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Nonfiction Picture Book Review – Out of The Blue

 

OUT OF THE BLUE:
How Animals Evolved from Prehistoric Seas

Written by Elizabeth Shreeve

Illustrated by Frann Preston-Gannon

(Candlewick; $17.99, Ages 6-9)

 

 

 

 

Starred Reviews – Kirkus and School Library Journal

 

Before the text begins, Elizabeth Shreeve’s nonfiction picture book cleverly has readers guess, among hippos, dolphins, and sharks, which two animals are the closest relatives? For the answer, you’ll have to read Out of the Blue: How Animals Evolved from Prehistoric Seas.

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OUT OF THE BLUE. Text copyright © 2021 by Elizabeth Shreeve. Illustrations copyright © 2021 by Frann Preston-Gannon. Reproduced by permission of the publisher, Candlewick Press, Somerville, MA.

 

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Shreeve impressively chronicles life on Earth from its beginning until present. Yet, for such an intricate topic, her kid-friendly text is easy to follow. Readers wanting more data can reference the time periods (noted at the bottom) or learn from the notes accompanying various creatures. The back matter includes sources and further reading.

The illustrations by Frann Preston-Gannon add drama and dimension showing lava-flowing eruptions and the starkness of what scientists call the Great Dying when temperatures soared and life perished. However, most of the art depicts brightly colored celebrations of the wonderful creatures that have inhabited our planet. I like how sketches are used in the sidebar to demonstrate, for example, the size of a prehistoric dragonfly in comparison to a human. (These insects grew huge because of the abundant oxygen levels.)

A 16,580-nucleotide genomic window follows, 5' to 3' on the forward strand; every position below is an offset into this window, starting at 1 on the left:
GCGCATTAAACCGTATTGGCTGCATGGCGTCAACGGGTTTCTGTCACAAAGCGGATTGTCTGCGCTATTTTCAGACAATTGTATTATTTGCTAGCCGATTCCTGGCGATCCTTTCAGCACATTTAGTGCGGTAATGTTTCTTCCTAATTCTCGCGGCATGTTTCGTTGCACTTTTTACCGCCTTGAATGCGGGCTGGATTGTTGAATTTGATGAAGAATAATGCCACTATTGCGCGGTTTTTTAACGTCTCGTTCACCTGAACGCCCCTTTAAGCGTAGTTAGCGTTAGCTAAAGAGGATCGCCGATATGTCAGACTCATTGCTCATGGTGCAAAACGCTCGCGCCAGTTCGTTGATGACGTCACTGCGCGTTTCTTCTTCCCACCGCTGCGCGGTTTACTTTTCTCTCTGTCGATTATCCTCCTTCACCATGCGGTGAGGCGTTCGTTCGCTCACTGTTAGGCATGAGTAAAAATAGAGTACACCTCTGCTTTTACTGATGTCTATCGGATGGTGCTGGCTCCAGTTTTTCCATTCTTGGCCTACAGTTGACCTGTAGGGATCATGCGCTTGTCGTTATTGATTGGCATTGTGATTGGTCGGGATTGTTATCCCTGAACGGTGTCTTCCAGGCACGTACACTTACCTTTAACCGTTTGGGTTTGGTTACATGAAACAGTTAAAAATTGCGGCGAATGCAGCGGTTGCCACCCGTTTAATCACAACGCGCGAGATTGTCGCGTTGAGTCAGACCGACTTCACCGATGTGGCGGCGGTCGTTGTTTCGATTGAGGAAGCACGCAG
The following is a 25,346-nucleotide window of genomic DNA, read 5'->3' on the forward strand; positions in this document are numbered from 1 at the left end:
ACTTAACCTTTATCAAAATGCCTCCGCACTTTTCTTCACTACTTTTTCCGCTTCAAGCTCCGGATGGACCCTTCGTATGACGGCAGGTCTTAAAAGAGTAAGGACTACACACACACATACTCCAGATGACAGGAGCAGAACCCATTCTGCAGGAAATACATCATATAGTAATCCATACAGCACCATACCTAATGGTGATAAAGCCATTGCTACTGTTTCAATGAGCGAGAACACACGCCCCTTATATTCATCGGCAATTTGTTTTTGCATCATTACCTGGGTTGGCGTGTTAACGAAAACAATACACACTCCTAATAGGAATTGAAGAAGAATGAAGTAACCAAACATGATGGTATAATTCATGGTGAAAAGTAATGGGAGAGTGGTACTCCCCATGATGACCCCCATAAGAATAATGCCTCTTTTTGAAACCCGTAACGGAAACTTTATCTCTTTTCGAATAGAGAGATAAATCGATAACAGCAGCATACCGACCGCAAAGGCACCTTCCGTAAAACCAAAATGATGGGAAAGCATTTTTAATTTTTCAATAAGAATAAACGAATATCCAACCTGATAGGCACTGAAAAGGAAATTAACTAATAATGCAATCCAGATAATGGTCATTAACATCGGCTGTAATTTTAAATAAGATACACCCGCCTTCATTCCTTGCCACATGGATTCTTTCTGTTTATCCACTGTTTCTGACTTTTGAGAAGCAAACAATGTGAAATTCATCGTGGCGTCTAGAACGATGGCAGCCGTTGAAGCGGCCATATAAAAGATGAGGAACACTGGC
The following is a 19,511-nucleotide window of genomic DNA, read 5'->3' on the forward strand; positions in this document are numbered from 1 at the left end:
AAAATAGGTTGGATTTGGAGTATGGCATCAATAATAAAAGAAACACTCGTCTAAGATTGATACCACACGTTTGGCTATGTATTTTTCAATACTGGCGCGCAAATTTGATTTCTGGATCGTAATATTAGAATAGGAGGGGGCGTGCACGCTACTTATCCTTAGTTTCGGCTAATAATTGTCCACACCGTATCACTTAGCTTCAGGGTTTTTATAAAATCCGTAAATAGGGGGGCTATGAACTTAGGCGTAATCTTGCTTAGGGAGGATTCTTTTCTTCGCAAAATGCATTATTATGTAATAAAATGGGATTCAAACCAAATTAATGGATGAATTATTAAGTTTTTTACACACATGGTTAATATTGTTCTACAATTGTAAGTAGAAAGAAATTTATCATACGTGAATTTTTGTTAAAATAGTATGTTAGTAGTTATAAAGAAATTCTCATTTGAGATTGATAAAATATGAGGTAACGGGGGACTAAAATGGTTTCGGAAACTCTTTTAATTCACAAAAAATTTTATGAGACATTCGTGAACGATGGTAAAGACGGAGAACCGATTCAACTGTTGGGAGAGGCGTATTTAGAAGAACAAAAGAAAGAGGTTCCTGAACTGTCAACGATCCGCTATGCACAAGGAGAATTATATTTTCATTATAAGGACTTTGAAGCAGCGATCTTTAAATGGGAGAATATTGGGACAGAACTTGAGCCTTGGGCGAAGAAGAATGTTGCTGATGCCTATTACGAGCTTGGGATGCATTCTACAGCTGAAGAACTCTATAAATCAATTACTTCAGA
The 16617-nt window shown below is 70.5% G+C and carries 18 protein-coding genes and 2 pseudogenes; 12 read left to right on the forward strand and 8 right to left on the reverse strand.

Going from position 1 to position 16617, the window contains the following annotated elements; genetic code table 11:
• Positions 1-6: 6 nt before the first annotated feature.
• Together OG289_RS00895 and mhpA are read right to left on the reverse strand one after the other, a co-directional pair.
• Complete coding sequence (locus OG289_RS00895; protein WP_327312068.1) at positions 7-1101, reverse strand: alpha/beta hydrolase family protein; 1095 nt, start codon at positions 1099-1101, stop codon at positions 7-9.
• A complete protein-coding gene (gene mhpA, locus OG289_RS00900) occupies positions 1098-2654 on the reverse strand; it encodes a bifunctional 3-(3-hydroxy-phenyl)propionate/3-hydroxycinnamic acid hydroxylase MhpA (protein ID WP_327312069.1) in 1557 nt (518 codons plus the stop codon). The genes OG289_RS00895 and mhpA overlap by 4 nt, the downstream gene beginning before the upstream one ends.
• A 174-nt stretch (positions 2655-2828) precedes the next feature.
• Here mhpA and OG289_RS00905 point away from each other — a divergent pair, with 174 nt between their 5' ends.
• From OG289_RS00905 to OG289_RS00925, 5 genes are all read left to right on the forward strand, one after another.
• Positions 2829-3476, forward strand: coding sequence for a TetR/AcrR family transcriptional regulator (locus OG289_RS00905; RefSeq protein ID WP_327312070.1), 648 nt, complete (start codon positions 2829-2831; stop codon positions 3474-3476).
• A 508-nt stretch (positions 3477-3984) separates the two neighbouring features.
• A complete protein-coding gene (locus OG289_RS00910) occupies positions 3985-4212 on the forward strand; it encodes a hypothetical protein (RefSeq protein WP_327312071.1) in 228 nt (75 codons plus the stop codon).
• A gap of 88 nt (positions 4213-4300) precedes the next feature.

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OUT OF THE BLUE. Text copyright © 2021 by Elizabeth Shreeve. Illustrations copyright © 2021 by Frann Preston-Gannon. Reproduced by permission of the publisher, Candlewick Press, Somerville, MA.

 

 

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Information is conveyed in an exciting manner, encouraging page turns to discover the changes of life on Earth while also learning the answer to the opening question. This comprehensive reference book will engage curious young readers.

 

 

NOTE: I received the book for free from Candlewick Press in exchange for a review.

 

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Kids Picture Book Review – This Is a Sea Cow by Cassandra Federman

THIS IS A SEA COW
Written and illustrated by Cassandra Federman
(Albert Whitman & Co.; $16.99, Ages 4-8)

 

This Is a Sea Cow cover

 

This Is a Sea Cow, the debut picture book by Cassandra Federman, will have kids laughing out loud at story time especially at the lines about how much a sea cow weighs, how her milk “squirts out of her armpits!” and the size of their brains. Federman knows how to quickly pull her readers into this funny and informative story about the popular underwater mammal perhaps better known as a manatee. The titular sea cow actually prefers to be called a manatee for multiple reasons kids will learn about. Fact: Happy faces plastered with huge grins will appear throughout the duration of this book.